Objective: This study aimed to evaluate a novel segmentation software for automated liver volumetry and segmentation regarding segmentation speed and interobserver variability.
Methods: Computed tomographic scans of 20 patients without underlying liver disease and 10 patients with liver metastasis from colorectal cancer were analyzed by a novel segmentation software. Liver segmentation was performed after manual placement of specific landmarks into 9 segments according to the Couinaud model as well as into 4 segments, the latter being import for surgery planning. Time for segmentation was measured and the obtained segmental and total liver volumes between the different readers were compared calculating intraclass correlations (ICCs). Volumes of liver tumor burden were evaluated similarly.
Results: Liver segmentation could be performed rapidly 3 minutes or less. Comparison of total liver volumes revealed a perfect ICC of greater than 0.997. Segmental liver volumes within the 9-part segmentation provided fair to moderate correlation for the left lobe and good to excellent correlations for the right lobe. When applying a 4-part segmentation relevant to clinical practice, strong to perfect agreement was observed. Similarly tumor volumes showed perfect ICC (>0.998).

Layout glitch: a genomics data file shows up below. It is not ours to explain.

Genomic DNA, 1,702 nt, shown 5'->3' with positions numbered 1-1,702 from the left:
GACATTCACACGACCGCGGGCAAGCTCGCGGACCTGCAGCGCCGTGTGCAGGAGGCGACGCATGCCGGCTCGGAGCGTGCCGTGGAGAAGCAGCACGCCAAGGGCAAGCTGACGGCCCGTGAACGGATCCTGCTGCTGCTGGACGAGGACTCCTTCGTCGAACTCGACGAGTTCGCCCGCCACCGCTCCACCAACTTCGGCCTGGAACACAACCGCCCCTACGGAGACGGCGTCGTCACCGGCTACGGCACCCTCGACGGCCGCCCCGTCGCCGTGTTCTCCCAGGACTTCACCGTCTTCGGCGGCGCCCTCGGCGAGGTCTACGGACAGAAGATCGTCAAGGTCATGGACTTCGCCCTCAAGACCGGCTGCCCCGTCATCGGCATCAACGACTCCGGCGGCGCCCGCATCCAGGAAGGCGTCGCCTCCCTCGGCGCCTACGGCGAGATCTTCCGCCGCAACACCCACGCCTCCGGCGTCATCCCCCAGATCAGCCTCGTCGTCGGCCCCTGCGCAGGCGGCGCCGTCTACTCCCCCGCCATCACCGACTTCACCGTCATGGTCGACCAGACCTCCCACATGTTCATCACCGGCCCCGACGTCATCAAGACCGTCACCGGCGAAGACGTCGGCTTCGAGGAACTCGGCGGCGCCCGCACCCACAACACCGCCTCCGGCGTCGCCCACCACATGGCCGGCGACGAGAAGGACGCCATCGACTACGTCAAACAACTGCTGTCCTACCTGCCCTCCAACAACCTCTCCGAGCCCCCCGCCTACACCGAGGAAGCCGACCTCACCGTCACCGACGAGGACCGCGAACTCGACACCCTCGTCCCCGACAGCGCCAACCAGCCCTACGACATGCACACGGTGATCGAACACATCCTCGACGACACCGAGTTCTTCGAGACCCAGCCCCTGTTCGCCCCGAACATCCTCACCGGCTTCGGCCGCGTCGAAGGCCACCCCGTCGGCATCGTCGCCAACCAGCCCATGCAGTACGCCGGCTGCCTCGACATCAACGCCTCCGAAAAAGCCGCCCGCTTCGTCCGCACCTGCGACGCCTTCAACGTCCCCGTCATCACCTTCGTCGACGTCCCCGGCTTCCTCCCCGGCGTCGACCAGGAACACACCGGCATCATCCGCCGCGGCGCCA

Conclusions: Rapid determination of total and segmental liver volumes can be obtained using a novel segmentation software suitable for daily clinical practice.
From the *Department of Diagnostic and Interventional Radiology, Klinikum Rechts der Isar, Technische Universität München, München, Germany; †Medisys Research Laboratory, Philips Medical Systems, Paris, France; and ‡Institute for Medical Statistics and Epidemiology, Klinikum Rechts der Isar, Technische Universität München, München, Germany.
Received for publication December 27, 2012; accepted February 25, 2013.
Reprints: Moritz Wildgruber, MD, PhD, Department of Radiology, Klinikum Rechts der Isar, Technische Universität München, Ismaninger Strasse 22, D-81675 München, Germany (e-mail: email@example.com).
Dr Ardon is an employee of Philips Medical Systems. The other authors declare no conflict of interest.
Dr Zahel and Dr Wildgruber contributed equally to this work.